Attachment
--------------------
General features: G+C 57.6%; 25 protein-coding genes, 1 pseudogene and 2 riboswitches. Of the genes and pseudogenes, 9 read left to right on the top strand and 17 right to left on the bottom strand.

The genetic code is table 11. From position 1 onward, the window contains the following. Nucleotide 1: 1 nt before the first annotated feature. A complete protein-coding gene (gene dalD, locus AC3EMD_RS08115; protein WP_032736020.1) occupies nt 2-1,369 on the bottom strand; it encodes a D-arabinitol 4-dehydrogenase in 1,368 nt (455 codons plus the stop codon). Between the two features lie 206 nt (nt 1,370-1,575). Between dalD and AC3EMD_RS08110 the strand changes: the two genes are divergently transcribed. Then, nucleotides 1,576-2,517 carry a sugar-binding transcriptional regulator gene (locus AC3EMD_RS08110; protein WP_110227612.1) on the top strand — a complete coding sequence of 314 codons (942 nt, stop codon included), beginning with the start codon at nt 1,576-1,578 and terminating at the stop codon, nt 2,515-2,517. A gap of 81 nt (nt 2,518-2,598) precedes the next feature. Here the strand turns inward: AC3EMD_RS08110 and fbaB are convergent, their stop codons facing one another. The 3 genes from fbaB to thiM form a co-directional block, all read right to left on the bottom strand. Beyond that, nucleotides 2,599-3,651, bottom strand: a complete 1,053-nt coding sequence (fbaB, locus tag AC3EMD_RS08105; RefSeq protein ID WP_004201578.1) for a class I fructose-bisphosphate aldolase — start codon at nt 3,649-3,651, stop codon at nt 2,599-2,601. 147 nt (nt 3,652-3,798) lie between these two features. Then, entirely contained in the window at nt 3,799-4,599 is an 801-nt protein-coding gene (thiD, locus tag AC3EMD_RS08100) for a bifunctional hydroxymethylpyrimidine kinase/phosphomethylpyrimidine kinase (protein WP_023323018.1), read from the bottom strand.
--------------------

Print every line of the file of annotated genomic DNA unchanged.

General features: G+C 57.6%; 25 protein-coding genes, 1 pseudogene and 2 riboswitches. Of the genes and pseudogenes, 9 read left to right on the top strand and 17 right to left on the bottom strand.

The genetic code is table 11. From position 1 onward, the window contains the following. Nucleotide 1: 1 nt before the first annotated feature. A complete protein-coding gene (gene dalD, locus AC3EMD_RS08115; protein WP_032736020.1) occupies nt 2-1,369 on the bottom strand; it encodes a D-arabinitol 4-dehydrogenase in 1,368 nt (455 codons plus the stop codon). Between the two features lie 206 nt (nt 1,370-1,575). Between dalD and AC3EMD_RS08110 the strand changes: the two genes are divergently transcribed. Then, nucleotides 1,576-2,517 carry a sugar-binding transcriptional regulator gene (locus AC3EMD_RS08110; protein WP_110227612.1) on the top strand — a complete coding sequence of 314 codons (942 nt, stop codon included), beginning with the start codon at nt 1,576-1,578 and terminating at the stop codon, nt 2,515-2,517. A gap of 81 nt (nt 2,518-2,598) precedes the next feature. Here the strand turns inward: AC3EMD_RS08110 and fbaB are convergent, their stop codons facing one another. The 3 genes from fbaB to thiM form a co-directional block, all read right to left on the bottom strand. Beyond that, nucleotides 2,599-3,651, bottom strand: a complete 1,053-nt coding sequence (fbaB, locus tag AC3EMD_RS08105; RefSeq protein ID WP_004201578.1) for a class I fructose-bisphosphate aldolase — start codon at nt 3,649-3,651, stop codon at nt 2,599-2,601. 147 nt (nt 3,652-3,798) lie between these two features. Then, entirely contained in the window at nt 3,799-4,599 is an 801-nt protein-coding gene (thiD, locus tag AC3EMD_RS08100) for a bifunctional hydroxymethylpyrimidine kinase/phosphomethylpyrimidine kinase (protein WP_023323018.1), read from the bottom strand.